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USF at Notre Dame | May 9 | 1:05 p.m. | Notre Dame, Ind.
NOTRE DAME, Ind. – The University of South Florida baseball team dropped the first game of a three game set against Notre Dame on Friday by a score of 8-5.
The Bulls dropped to 30-18 on the season and 17-5 in BIG EAST play. USF opened up conference play by winning six of the first seven series against BIG EAST teams including a trio of sweeps.
The Bulls still sit atop the BIG EAST standings and will have two more games at Notre Dame before taking on second place Louisville in the final weekend of the regular season.
Fighting Irish starter Cole Johnson earned the victory after pitching 6.2 innings allowing five runs on 10 hits while striking out six.
USF sophomore starter Randy Fontanez pitched five innings before leaving the game with an injury. He allowed four runs from six hits, walking two and striking out a pair in his shortest outing of the season.
Matt Quevedo relieved Fontanez and pitched 0.2 innings, allowing four runs on three hits to pick up his second loss of the season.
The Bulls got three hits from Jonathan Koscso including a pair of doubles on the night. Stephen Hunt hit a home run in the third inning, his eighth of the season, good for the best of the team.
Freshman Sam Mende also recorded a pair of hits, a double in the fourth inning and a single in the sixth.
After Notre Dame’s Ryan Connolly tagged a solo home run in the second, USF sophomore Stephen Hunt smashed his eighth home run of the season, a three-run shot to right, to give the Bulls the 3-1 lead.
Brotons started the third with an infield base hit, then sophomore Jonathan Koscso connected on his second double of the night before Hunt ripped his homer.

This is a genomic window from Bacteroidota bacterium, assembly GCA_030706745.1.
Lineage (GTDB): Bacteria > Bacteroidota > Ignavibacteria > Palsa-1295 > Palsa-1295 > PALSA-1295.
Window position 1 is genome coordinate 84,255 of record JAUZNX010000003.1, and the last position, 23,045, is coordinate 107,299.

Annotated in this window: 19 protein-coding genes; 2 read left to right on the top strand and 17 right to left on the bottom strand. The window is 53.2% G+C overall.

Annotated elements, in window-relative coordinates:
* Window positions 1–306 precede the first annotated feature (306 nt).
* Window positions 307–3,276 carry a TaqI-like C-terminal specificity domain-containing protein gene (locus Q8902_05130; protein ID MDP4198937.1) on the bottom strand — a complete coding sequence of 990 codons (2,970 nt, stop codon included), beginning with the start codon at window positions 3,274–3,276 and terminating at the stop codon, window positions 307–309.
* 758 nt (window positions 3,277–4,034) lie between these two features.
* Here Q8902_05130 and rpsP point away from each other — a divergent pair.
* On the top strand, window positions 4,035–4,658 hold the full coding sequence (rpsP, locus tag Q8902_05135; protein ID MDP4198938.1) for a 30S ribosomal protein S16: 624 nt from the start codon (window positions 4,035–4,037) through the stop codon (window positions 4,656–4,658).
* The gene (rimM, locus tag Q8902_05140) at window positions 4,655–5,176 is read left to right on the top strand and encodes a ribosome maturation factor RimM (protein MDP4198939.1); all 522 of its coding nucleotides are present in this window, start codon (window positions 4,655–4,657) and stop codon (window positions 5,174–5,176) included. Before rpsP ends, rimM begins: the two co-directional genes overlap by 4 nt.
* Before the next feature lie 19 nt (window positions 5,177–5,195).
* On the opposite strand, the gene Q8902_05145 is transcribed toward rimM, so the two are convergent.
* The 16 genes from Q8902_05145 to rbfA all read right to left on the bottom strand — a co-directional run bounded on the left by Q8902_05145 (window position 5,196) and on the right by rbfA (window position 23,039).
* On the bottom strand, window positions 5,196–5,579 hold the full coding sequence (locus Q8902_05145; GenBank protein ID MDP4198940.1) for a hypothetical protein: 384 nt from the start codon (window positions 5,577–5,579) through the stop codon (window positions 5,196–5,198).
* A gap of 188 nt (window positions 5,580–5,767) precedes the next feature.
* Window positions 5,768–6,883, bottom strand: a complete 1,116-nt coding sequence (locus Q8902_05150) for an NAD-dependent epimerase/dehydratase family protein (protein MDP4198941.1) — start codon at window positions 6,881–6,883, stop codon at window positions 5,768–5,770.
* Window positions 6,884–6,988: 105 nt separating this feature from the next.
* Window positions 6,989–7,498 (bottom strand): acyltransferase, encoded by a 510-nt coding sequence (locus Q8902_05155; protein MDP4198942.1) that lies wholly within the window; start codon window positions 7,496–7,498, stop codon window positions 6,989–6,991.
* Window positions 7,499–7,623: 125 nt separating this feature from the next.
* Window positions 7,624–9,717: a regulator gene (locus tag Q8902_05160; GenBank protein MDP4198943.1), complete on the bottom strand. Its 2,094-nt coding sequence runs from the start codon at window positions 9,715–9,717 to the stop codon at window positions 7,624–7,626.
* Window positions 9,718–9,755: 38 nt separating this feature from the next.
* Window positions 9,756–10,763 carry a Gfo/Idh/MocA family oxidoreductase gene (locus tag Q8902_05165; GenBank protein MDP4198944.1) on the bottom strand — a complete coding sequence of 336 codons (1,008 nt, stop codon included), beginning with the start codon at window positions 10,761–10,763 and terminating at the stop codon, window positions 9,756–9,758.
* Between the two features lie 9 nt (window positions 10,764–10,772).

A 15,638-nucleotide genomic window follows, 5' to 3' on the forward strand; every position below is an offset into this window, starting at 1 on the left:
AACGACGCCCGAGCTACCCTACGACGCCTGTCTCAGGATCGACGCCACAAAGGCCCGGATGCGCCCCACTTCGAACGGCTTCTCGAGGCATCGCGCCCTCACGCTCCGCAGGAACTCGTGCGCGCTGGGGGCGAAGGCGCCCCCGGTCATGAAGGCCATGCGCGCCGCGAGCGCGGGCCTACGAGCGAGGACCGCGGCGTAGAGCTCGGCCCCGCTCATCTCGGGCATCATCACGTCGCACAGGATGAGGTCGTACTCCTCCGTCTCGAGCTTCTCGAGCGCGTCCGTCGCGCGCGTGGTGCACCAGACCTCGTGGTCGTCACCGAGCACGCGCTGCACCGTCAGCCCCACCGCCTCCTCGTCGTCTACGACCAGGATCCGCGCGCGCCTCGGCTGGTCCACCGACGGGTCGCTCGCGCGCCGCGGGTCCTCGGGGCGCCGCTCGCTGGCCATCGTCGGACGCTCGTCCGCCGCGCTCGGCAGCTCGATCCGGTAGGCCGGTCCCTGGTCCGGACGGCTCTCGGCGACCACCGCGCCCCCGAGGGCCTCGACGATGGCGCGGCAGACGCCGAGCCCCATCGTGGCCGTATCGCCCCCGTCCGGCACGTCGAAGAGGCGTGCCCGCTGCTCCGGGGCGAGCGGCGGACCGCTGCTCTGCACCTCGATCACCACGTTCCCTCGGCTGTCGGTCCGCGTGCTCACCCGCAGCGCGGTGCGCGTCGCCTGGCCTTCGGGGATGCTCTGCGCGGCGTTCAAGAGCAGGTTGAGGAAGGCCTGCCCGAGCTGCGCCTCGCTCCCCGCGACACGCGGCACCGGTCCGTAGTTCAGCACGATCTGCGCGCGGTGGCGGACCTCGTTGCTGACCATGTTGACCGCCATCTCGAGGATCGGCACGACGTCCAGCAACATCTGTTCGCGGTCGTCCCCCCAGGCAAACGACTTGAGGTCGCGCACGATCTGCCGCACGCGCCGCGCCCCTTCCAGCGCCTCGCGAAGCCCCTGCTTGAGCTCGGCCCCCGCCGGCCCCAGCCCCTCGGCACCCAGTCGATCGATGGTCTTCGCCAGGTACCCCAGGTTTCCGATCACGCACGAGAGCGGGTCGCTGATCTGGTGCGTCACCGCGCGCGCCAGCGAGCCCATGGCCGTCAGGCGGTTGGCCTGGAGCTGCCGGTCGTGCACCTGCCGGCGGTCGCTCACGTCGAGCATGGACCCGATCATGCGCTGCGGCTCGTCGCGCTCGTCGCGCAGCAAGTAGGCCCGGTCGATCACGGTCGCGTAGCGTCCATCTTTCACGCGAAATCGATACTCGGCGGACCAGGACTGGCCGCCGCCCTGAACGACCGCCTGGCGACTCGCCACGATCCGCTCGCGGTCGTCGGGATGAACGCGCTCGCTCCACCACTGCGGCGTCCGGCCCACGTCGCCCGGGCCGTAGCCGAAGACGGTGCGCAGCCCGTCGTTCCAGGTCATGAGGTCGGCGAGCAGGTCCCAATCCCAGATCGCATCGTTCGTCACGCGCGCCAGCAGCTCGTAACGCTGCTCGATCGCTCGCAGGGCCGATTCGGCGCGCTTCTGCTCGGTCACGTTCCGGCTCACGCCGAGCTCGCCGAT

The Bulls added another run in the fourth when senior Trey Manz was hit by a pitch , moved to third on a double by freshman Sam Mende, then scored on a sac fly from junior Peter Brotons.
The Irish put up a three spot in the fifth as a pair of batters had triples and two others connected on base hits.
USF regained the lead in the top of the sixth as senior Brandon Smith reached on a one-out base hit to right, moved to third on a single by Mende, then scored on a base hit up the middle by Brotons.
Notre Dame collected four more in the sixth after Fontanez came out to warm up between innings, but left the game before the first batter came to the plate. Matt Quevedo came in for relief, giving up four runs from three hits and a two-run USF throwing error.
Kevin Quackenbush came in to end the inning, striking out Ryan Connolly with the bases loaded, to get USF out of the inning.
Both bullpens kept the offenses scoreless in the seventh, eighth and ninth to give Notre Dame the Game One victory. Kevin Quackenbush pitched the final 2.1 innings and allowed zero runs on just one hit, but the Bulls were not able to come back.
USF and Notre Dame face off for Game Two on Saturday at 1:05 p.m., then wrap up the three-game BIG EAST series on Sunday.
Sophomore Stephen Hunt hit a three-run homer in the third inning to give USF the 3-0 lead. It was his eighth home run of the year and 47th RBI.
USF has already surpassed last year's regular season win total of 29. USF was 29-25 in 2008 and are already are 30-18 this year with five games to play. Overall, the Bulls went 34-26 in 2007 under Lelo Prado, followed by last year's 31-27 overall mark.
This season, USF needed 47 games to mark their 30th victory. In 2008, USF wouldn't notch their 30th victory until postseason play, beating Notre Dame 9-3 in the first round of the BIG EAST Tournament, which was their 55th game of the season.
USF has improved its BIG EAST regular season conference record all three seasons under Lelo Prado, and four seasons running.
2006: 12-15 8th place (0-2 at Conf Tourney)
2007: 13-14 5th place (2-2 at Conf Tourney)
2008: 14-13 6th place (2-2 at Conf Tourney)
At 17-5 this season, the Bulls have already made a three-win improvement from last year, and still have five conference games remaining.
USF has won 35 or more games just once since 1998, going 35-29 in 2002, which was their last NCAA Regional appearance.